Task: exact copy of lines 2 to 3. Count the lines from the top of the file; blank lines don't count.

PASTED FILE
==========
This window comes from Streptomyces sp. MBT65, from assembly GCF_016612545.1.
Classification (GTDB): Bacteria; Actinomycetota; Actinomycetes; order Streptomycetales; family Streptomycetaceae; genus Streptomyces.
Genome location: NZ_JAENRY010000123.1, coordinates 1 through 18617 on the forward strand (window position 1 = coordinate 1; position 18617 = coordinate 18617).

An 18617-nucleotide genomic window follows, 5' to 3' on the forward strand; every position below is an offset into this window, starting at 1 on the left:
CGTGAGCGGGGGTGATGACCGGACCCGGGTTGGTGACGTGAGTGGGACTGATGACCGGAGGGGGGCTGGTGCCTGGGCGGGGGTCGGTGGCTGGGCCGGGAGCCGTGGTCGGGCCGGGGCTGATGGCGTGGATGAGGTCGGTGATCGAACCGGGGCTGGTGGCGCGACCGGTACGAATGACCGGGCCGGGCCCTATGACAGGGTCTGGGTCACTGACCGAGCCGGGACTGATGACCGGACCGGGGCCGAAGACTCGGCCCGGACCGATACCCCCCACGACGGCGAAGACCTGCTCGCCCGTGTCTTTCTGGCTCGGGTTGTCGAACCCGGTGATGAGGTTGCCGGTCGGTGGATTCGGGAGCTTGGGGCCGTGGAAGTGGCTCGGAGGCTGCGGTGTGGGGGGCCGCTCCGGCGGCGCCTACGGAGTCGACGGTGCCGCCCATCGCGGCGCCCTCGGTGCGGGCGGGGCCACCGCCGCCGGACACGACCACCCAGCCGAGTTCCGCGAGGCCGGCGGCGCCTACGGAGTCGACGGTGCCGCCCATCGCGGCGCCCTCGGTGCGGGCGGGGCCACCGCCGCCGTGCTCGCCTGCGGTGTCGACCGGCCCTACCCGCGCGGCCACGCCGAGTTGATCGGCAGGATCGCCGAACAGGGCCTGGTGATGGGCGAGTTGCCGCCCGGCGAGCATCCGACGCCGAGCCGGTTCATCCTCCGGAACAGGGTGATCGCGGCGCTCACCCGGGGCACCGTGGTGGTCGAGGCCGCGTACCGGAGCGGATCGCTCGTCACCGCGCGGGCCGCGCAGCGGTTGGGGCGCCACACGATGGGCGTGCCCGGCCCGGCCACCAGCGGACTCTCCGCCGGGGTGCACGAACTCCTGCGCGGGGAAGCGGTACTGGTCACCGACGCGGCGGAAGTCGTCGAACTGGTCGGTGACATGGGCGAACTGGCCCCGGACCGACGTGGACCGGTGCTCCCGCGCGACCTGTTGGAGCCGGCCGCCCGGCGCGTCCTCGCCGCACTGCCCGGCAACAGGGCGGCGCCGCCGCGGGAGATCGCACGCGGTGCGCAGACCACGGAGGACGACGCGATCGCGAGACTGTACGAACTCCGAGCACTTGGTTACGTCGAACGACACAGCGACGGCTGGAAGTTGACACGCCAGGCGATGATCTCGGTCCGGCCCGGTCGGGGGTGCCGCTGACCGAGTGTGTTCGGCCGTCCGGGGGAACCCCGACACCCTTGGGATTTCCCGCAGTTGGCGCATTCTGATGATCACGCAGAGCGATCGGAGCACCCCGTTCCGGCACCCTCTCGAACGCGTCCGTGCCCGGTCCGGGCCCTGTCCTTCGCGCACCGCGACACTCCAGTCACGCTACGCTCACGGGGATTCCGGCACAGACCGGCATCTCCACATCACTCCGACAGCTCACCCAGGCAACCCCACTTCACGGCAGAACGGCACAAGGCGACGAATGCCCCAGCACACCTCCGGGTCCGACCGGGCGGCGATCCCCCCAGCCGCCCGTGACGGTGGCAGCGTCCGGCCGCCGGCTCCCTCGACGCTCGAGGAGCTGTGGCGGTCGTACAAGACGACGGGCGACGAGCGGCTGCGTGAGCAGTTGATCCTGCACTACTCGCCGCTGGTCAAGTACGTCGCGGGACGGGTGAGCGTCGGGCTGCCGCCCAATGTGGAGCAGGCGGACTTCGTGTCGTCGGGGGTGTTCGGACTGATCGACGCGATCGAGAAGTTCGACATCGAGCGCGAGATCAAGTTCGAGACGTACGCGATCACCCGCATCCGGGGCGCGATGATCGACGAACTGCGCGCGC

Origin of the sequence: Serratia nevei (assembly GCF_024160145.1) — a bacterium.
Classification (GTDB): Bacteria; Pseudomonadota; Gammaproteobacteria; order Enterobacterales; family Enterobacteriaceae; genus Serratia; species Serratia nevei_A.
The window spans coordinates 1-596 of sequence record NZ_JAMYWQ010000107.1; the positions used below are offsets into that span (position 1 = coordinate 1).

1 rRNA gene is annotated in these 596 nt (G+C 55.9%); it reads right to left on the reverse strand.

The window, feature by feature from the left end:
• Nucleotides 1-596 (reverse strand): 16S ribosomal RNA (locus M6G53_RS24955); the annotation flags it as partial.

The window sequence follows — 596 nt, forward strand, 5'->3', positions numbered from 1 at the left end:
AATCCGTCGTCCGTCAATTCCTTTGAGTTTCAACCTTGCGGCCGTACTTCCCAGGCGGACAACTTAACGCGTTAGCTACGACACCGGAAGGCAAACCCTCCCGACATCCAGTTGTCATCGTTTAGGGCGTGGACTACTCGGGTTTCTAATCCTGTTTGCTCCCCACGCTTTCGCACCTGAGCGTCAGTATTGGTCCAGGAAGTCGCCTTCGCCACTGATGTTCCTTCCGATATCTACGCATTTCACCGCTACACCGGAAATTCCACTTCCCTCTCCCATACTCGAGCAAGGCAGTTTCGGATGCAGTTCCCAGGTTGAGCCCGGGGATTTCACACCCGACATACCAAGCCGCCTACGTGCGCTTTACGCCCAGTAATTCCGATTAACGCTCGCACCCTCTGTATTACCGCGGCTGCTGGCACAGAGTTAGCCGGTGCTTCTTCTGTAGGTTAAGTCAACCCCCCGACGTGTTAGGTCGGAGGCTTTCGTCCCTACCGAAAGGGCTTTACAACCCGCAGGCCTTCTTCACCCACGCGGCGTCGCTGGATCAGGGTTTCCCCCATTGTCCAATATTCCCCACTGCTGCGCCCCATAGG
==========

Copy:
Classification (GTDB): Bacteria; Actinomycetota; Actinomycetes; order Streptomycetales; family Streptomycetaceae; genus Streptomyces.
Genome location: NZ_JAENRY010000123.1, coordinates 1 through 18617 on the forward strand (window position 1 = coordinate 1; position 18617 = coordinate 18617).